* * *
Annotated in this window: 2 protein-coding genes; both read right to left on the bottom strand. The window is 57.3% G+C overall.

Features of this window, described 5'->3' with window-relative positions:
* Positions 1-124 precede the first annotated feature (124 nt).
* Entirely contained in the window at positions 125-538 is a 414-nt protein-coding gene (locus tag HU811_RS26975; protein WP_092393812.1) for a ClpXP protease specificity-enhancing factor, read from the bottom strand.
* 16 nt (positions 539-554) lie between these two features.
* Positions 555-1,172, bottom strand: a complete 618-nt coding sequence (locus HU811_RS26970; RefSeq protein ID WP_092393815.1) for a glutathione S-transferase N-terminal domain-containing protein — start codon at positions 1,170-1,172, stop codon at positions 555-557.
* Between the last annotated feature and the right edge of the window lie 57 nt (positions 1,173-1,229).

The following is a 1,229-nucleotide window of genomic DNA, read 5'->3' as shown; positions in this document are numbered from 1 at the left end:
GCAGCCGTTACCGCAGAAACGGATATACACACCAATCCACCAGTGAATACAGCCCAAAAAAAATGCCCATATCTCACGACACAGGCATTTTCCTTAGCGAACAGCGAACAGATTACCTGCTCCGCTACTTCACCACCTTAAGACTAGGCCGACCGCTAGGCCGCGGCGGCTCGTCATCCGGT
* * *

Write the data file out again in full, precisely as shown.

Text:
Annotated in this window: 2 protein-coding genes; both read right to left on the bottom strand. The window is 57.3% G+C overall.

Features of this window, described 5'->3' with window-relative positions:
* Positions 1-124 precede the first annotated feature (124 nt).
* Entirely contained in the window at positions 125-538 is a 414-nt protein-coding gene (locus tag HU811_RS26975; protein WP_092393812.1) for a ClpXP protease specificity-enhancing factor, read from the bottom strand.
* 16 nt (positions 539-554) lie between these two features.
* Positions 555-1,172, bottom strand: a complete 618-nt coding sequence (locus HU811_RS26970; RefSeq protein ID WP_092393815.1) for a glutathione S-transferase N-terminal domain-containing protein — start codon at positions 1,170-1,172, stop codon at positions 555-557.
* Between the last annotated feature and the right edge of the window lie 57 nt (positions 1,173-1,229).

The following is a 1,229-nucleotide window of genomic DNA, read 5'->3' as shown; positions in this document are numbered from 1 at the left end:
GCAGCCGTTACCGCAGAAACGGATATACACACCAATCCACCAGTGAATACAGCCCAAAAAAAATGCCCATATCTCACGACACAGGCATTTTCCTTAGCGAACAGCGAACAGATTACCTGCTCCGCTACTTCACCACCTTAAGACTAGGCCGACCGCTAGGCCGCGGCGGCTCGTCATCCGGT